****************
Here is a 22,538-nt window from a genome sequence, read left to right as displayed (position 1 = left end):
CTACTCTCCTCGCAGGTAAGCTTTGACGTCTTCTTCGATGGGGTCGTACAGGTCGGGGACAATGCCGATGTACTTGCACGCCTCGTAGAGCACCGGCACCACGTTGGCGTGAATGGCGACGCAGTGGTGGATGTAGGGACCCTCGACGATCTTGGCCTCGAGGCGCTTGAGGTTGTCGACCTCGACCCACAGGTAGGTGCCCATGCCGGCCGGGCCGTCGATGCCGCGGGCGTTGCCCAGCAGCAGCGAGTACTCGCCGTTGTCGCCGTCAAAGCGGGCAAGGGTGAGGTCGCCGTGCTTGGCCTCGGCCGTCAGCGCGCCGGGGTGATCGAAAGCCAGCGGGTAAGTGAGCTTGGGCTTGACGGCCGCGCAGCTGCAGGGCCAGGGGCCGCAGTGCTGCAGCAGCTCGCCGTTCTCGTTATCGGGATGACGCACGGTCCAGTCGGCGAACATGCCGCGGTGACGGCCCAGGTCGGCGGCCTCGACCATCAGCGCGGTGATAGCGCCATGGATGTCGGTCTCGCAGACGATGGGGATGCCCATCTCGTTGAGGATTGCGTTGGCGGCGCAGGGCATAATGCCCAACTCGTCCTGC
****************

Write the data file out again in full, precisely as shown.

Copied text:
Here is a 22,538-nt window from a genome sequence, read left to right as displayed (position 1 = left end):
CTACTCTCCTCGCAGGTAAGCTTTGACGTCTTCTTCGATGGGGTCGTACAGGTCGGGGACAATGCCGATGTACTTGCACGCCTCGTAGAGCACCGGCACCACGTTGGCGTGAATGGCGACGCAGTGGTGGATGTAGGGACCCTCGACGATCTTGGCCTCGAGGCGCTTGAGGTTGTCGACCTCGACCCACAGGTAGGTGCCCATGCCGGCCGGGCCGTCGATGCCGCGGGCGTTGCCCAGCAGCAGCGAGTACTCGCCGTTGTCGCCGTCAAAGCGGGCAAGGGTGAGGTCGCCGTGCTTGGCCTCGGCCGTCAGCGCGCCGGGGTGATCGAAAGCCAGCGGGTAAGTGAGCTTGGGCTTGACGGCCGCGCAGCTGCAGGGCCAGGGGCCGCAGTGCTGCAGCAGCTCGCCGTTCTCGTTATCGGGATGACGCACGGTCCAGTCGGCGAACATGCCGCGGTGACGGCCCAGGTCGGCGGCCTCGACCATCAGCGCGGTGATAGCGCCATGGATGTCGGTCTCGCAGACGATGGGGATGCCCATCTCGTTGAGGATTGCGTTGGCGGCGCAGGGCATAATGCCCAACTCGTCCTGC